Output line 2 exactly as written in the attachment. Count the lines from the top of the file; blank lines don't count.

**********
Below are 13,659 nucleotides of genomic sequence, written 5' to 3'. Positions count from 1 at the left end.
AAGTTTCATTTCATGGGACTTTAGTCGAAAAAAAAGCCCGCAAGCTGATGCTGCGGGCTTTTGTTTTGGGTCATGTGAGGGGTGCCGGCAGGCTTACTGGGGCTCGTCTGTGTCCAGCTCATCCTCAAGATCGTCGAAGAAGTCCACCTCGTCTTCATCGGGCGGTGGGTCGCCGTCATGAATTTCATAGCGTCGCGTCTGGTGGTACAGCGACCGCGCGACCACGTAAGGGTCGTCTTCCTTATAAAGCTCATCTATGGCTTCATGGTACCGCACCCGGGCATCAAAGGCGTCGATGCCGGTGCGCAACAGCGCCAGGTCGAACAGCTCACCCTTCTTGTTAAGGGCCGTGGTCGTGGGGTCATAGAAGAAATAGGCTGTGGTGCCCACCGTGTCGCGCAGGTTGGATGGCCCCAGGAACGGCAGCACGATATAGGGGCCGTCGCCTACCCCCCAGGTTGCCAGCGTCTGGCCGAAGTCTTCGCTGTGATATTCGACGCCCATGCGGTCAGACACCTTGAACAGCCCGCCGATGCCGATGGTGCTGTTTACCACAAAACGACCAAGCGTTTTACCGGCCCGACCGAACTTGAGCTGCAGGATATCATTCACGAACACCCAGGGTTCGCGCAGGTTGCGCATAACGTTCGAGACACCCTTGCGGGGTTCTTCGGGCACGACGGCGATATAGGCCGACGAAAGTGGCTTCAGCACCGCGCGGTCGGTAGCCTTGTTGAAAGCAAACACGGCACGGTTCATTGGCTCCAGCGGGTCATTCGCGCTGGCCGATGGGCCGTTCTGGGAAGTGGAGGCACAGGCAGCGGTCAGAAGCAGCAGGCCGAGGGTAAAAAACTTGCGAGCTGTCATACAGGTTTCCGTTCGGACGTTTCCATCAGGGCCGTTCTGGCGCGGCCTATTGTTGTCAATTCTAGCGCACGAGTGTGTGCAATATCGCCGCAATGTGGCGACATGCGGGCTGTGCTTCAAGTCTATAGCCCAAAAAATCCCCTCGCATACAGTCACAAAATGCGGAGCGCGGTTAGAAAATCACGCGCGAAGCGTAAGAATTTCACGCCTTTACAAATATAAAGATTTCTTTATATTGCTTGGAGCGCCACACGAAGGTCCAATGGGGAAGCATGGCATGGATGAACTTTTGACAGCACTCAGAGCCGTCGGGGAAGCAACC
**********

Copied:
AAGTTTCATTTCATGGGACTTTAGTCGAAAAAAAAGCCCGCAAGCTGATGCTGCGGGCTTTTGTTTTGGGTCATGTGAGGGGTGCCGGCAGGCTTACTGGGGCTCGTCTGTGTCCAGCTCATCCTCAAGATCGTCGAAGAAGTCCACCTCGTCTTCATCGGGCGGTGGGTCGCCGTCATGAATTTCATAGCGTCGCGTCTGGTGGTACAGCGACCGCGCGACCACGTAAGGGTCGTCTTCCTTATAAAGCTCATCTATGGCTTCATGGTACCGCACCCGGGCATCAAAGGCGTCGATGCCGGTGCGCAACAGCGCCAGGTCGAACAGCTCACCCTTCTTGTTAAGGGCCGTGGTCGTGGGGTCATAGAAGAAATAGGCTGTGGTGCCCACCGTGTCGCGCAGGTTGGATGGCCCCAGGAACGGCAGCACGATATAGGGGCCGTCGCCTACCCCCCAGGTTGCCAGCGTCTGGCCGAAGTCTTCGCTGTGATATTCGACGCCCATGCGGTCAGACACCTTGAACAGCCCGCCGATGCCGATGGTGCTGTTTACCACAAAACGACCAAGCGTTTTACCGGCCCGACCGAACTTGAGCTGCAGGATATCATTCACGAACACCCAGGGTTCGCGCAGGTTGCGCATAACGTTCGAGACACCCTTGCGGGGTTCTTCGGGCACGACGGCGATATAGGCCGACGAAAGTGGCTTCAGCACCGCGCGGTCGGTAGCCTTGTTGAAAGCAAACACGGCACGGTTCATTGGCTCCAGCGGGTCATTCGCGCTGGCCGATGGGCCGTTCTGGGAAGTGGAGGCACAGGCAGCGGTCAGAAGCAGCAGGCCGAGGGTAAAAAACTTGCGAGCTGTCATACAGGTTTCCGTTCGGACGTTTCCATCAGGGCCGTTCTGGCGCGGCCTATTGTTGTCAATTCTAGCGCACGAGTGTGTGCAATATCGCCGCAATGTGGCGACATGCGGGCTGTGCTTCAAGTCTATAGCCCAAAAAATCCCCTCGCATACAGTCACAAAATGCGGAGCGCGGTTAGAAAATCACGCGCGAAGCGTAAGAATTTCACGCCTTTACAAATATAAAGATTTCTTTATATTGCTTGGAGCGCCACACGAAGGTCCAATGGGGAAGCATGGCATGGATGAACTTTTGACAGCACTCAGAGCCGTCGGGGAAGCAACC